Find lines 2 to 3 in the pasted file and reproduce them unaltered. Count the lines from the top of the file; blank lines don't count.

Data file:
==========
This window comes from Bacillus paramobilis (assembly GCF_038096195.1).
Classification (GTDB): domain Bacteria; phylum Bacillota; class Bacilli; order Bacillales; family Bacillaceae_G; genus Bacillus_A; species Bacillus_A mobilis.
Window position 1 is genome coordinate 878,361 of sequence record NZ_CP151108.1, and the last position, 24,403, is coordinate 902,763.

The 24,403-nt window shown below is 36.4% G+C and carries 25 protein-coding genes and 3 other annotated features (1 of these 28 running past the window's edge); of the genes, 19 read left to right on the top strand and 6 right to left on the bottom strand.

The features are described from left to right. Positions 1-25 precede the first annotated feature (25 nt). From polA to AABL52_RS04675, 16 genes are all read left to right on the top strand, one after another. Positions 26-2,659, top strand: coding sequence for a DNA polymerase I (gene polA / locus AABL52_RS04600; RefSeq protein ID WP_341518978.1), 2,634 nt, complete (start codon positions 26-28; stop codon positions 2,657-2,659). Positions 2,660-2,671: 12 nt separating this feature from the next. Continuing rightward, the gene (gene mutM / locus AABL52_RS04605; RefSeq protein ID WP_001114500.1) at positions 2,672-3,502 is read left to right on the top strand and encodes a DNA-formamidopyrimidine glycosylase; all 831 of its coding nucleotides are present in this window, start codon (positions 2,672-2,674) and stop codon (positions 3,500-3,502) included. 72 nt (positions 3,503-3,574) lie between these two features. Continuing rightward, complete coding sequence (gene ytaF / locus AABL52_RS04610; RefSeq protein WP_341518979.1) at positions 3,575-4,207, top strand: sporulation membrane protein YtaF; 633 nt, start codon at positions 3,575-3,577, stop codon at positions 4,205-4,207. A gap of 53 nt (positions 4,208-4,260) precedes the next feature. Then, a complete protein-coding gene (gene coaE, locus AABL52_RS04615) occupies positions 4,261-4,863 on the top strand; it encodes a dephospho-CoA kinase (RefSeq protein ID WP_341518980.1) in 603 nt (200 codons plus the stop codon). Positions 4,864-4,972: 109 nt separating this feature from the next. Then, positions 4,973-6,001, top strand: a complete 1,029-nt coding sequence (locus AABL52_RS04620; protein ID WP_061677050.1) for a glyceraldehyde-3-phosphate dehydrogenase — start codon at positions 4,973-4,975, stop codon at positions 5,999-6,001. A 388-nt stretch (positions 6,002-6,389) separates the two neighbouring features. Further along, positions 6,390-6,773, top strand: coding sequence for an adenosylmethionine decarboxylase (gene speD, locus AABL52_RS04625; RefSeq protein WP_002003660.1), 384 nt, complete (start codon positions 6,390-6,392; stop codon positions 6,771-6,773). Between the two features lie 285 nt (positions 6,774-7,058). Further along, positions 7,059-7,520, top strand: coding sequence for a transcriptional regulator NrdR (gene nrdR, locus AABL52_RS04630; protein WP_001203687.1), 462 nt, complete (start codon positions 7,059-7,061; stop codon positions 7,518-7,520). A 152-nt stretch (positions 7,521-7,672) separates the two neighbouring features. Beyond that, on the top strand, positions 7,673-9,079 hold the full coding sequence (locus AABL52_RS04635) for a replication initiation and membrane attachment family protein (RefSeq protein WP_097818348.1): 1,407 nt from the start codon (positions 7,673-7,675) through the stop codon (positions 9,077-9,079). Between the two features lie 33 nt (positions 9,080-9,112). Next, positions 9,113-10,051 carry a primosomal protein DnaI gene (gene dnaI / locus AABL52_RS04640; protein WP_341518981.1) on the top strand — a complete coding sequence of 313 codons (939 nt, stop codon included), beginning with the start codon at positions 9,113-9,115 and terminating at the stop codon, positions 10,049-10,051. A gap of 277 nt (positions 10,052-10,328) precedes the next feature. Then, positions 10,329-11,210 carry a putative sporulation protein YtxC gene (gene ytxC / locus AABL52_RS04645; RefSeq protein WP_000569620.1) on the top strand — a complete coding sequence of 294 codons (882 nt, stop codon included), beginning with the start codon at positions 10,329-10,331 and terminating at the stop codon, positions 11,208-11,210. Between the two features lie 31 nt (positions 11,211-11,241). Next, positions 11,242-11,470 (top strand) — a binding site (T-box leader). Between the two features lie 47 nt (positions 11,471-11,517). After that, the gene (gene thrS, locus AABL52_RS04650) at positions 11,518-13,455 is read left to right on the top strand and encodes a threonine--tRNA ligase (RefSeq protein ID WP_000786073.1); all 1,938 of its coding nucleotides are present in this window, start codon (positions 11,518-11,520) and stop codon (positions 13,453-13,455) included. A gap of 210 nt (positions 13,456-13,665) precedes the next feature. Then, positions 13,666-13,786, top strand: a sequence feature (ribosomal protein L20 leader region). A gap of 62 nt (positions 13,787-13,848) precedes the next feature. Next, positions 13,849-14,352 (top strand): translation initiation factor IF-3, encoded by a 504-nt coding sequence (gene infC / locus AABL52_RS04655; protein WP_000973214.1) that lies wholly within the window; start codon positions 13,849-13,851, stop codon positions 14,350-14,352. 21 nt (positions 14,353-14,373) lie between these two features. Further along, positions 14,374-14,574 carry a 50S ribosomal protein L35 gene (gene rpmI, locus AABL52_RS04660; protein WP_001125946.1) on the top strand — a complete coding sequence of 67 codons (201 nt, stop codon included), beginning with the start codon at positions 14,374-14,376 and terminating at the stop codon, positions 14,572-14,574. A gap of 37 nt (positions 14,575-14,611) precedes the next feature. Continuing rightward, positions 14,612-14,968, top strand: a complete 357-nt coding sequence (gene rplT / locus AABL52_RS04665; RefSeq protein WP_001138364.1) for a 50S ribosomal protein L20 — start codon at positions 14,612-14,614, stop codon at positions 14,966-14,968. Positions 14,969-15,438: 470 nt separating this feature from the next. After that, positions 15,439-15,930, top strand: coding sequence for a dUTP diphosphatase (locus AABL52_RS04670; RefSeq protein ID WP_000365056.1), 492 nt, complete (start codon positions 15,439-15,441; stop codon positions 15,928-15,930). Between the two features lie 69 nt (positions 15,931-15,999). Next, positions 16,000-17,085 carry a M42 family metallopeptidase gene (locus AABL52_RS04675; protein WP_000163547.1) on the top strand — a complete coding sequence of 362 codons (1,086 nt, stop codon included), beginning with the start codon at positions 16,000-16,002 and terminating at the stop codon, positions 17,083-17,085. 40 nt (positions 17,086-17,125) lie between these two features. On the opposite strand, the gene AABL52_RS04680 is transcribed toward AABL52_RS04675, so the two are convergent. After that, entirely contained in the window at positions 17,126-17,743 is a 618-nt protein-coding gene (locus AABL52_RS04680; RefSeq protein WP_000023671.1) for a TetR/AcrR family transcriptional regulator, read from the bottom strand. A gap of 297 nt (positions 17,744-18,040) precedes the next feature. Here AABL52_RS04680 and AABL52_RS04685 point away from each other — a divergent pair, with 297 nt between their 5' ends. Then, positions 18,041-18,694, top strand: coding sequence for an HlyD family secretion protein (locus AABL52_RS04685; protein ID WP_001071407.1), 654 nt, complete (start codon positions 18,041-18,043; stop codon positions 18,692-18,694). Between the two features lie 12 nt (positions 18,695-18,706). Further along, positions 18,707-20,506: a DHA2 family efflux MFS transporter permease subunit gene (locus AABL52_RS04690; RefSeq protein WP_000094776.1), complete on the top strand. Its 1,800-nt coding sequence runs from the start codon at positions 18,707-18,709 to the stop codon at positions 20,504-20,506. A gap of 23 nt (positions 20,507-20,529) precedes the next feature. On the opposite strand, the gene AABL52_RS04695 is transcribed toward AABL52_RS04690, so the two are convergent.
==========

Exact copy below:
Classification (GTDB): domain Bacteria; phylum Bacillota; class Bacilli; order Bacillales; family Bacillaceae_G; genus Bacillus_A; species Bacillus_A mobilis.
Window position 1 is genome coordinate 878,361 of sequence record NZ_CP151108.1, and the last position, 24,403, is coordinate 902,763.